Slowdown when computing eigenvalues for list of matrices with pmap

I am attempting to compute, in parallel, the eigenvalues for a list of symmetric matrices. In the code below this is achieved with pmap (using 10 workers) and sequentially (for comparison). I’ve set the number of threads used by BLAS for eigvals to 2 to match the threads used by a single core. It appears that for smaller matrix sizes, the multi-core speed-up from pmap is ~5-8x, though for the larger sizes tested here, the speed-up from pmap versus the sequential calculation basically vanishes.

What is the bottleneck for this (admittedly naïve) approach, and is there a more appropriate way to proceed with such a parallelization?

Note: This is run with OpenBlas on Julia 1.7.0-beta3.

using Distributed, Distributions
@everywhere using LinearAlgebra



for m in [10, 50, 100, 200, 500, 1000, 1500, 2000]

    A = rand(Uniform(0., 1.), m, m)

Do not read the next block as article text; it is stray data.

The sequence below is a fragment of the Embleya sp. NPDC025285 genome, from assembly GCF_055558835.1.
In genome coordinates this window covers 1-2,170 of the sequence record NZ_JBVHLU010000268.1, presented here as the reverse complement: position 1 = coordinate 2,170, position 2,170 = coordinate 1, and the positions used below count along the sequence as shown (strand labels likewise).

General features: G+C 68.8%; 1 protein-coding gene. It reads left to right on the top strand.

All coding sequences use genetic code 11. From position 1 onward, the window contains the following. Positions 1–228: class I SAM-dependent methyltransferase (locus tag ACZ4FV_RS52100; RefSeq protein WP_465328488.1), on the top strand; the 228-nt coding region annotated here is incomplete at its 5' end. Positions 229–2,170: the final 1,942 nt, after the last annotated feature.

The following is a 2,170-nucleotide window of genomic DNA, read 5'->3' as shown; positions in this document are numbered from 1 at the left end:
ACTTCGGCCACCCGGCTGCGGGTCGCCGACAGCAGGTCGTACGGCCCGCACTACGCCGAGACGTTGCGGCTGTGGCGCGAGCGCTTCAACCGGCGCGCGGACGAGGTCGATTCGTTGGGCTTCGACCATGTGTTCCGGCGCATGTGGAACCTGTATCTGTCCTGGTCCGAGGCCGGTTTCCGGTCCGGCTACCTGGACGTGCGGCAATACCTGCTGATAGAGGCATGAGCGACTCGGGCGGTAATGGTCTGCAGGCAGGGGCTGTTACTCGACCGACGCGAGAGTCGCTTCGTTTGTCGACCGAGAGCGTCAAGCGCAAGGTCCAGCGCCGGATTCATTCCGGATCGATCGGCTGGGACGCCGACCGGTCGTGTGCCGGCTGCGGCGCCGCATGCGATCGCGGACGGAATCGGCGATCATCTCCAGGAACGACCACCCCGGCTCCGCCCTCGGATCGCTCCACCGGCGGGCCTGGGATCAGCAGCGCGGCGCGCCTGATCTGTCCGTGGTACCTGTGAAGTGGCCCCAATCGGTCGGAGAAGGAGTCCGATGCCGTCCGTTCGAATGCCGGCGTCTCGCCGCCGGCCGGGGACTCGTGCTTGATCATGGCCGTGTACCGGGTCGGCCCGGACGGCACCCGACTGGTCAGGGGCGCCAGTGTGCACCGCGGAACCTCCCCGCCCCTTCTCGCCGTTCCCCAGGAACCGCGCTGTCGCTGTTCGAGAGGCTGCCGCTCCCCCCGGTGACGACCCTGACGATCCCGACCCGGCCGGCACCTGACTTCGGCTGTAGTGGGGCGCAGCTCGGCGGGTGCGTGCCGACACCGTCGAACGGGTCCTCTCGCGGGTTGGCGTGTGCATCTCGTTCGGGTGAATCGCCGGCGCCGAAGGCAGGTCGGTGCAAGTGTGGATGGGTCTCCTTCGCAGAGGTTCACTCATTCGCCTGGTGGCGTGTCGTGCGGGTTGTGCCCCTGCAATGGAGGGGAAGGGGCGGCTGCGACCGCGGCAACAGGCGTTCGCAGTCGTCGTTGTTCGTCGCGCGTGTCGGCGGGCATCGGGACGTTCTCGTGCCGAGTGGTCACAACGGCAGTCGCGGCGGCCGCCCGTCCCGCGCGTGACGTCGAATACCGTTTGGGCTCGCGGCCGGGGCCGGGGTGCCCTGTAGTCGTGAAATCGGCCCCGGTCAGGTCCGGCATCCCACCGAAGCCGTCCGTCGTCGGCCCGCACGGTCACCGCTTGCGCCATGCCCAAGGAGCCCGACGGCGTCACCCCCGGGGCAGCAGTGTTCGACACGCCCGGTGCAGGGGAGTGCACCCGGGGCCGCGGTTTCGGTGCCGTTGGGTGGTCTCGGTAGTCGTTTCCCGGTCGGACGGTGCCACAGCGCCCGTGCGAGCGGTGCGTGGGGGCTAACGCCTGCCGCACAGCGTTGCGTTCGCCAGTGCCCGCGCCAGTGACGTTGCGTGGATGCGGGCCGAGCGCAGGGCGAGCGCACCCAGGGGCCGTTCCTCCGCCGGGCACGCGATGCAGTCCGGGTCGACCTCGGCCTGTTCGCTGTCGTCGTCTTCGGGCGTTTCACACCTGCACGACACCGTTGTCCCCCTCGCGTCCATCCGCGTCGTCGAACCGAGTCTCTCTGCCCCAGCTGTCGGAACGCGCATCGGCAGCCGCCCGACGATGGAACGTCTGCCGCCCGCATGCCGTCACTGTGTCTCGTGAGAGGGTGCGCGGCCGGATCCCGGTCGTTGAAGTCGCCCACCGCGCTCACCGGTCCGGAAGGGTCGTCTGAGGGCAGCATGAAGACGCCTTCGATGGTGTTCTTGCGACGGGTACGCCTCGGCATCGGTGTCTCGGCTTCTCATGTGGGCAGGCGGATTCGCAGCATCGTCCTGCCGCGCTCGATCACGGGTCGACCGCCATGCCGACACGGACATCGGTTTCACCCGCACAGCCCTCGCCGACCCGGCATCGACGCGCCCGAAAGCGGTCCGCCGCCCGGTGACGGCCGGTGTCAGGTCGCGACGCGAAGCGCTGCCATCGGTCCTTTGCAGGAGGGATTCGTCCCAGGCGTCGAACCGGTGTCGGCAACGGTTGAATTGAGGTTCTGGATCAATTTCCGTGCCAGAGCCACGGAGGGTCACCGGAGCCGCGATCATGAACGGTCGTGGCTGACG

symA = Symmetric(A)
    mats=repeat([symA], length(workers()))
    @time pmap(eigvals, mats)
    @time begin
        for m in mats

50  0.938094 seconds (1.18 k allocations: 452.578 KiB)
  0.011508 seconds (220 allocations: 774.062 KiB)
100  0.002881 seconds (1.25 k allocations: 76.531 KiB)
  0.033060 seconds (3.46 k allocations: 2.457 MiB, 22.69% gc time, 9.06% compilation time)
200  0.021528 seconds (1.35 k allocations: 92.062 KiB)
  0.045115 seconds (220 allocations: 7.556 MiB)
500  0.032562 seconds (1.25 k allocations: 137.609 KiB)
  0.249784 seconds (220 allocations: 41.750 MiB, 2.44% gc time)
1000  0.209816 seconds (1.27 k allocations: 214.516 KiB)
  1.146097 seconds (220 allocations: 159.775 MiB, 1.18% gc time)
1500  1.519743 seconds (1.27 k allocations: 294.281 KiB)
  3.110555 seconds (240 allocations: 354.096 MiB, 2.67% gc time)
2000  5.861284 seconds (1.27 k allocations: 368.609 KiB)
  6.673908 seconds (240 allocations: 624.709 MiB, 0.65% gc time)

Intuitively, I’d say it’s because the matrices have to be transferred to the worker processes, which takes time.

Does this mean that each core will use hyper threads? If so, your inlikely to see any benefit from using two threads per core, and might actually see slowdowns. One thread per physical core is often better for performance than using hyperthreads.

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